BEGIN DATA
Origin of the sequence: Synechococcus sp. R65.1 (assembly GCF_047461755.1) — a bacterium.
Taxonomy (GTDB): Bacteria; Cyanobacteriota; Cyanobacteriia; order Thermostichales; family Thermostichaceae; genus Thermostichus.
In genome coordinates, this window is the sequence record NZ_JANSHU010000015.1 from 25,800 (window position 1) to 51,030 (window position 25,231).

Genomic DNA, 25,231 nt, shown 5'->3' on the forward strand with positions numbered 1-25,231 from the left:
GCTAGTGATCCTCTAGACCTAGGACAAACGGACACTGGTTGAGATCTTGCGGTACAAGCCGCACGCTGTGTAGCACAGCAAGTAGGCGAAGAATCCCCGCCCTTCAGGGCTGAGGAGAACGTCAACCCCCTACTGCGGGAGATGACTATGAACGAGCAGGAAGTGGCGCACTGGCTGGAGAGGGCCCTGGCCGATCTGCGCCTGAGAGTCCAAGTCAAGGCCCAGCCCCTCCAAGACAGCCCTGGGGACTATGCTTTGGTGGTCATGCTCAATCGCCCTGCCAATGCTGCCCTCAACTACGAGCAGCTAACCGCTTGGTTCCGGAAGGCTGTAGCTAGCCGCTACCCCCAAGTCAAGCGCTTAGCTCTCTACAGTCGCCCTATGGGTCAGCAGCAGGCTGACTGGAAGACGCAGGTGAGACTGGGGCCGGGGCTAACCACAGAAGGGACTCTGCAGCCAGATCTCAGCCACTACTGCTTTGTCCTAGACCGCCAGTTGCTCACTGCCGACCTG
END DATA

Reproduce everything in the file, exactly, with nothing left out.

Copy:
Origin of the sequence: Synechococcus sp. R65.1 (assembly GCF_047461755.1) — a bacterium.
Taxonomy (GTDB): Bacteria; Cyanobacteriota; Cyanobacteriia; order Thermostichales; family Thermostichaceae; genus Thermostichus.
In genome coordinates, this window is the sequence record NZ_JANSHU010000015.1 from 25,800 (window position 1) to 51,030 (window position 25,231).

Genomic DNA, 25,231 nt, shown 5'->3' on the forward strand with positions numbered 1-25,231 from the left:
GCTAGTGATCCTCTAGACCTAGGACAAACGGACACTGGTTGAGATCTTGCGGTACAAGCCGCACGCTGTGTAGCACAGCAAGTAGGCGAAGAATCCCCGCCCTTCAGGGCTGAGGAGAACGTCAACCCCCTACTGCGGGAGATGACTATGAACGAGCAGGAAGTGGCGCACTGGCTGGAGAGGGCCCTGGCCGATCTGCGCCTGAGAGTCCAAGTCAAGGCCCAGCCCCTCCAAGACAGCCCTGGGGACTATGCTTTGGTGGTCATGCTCAATCGCCCTGCCAATGCTGCCCTCAACTACGAGCAGCTAACCGCTTGGTTCCGGAAGGCTGTAGCTAGCCGCTACCCCCAAGTCAAGCGCTTAGCTCTCTACAGTCGCCCTATGGGTCAGCAGCAGGCTGACTGGAAGACGCAGGTGAGACTGGGGCCGGGGCTAACCACAGAAGGGACTCTGCAGCCAGATCTCAGCCACTACTGCTTTGTCCTAGACCGCCAGTTGCTCACTGCCGACCTG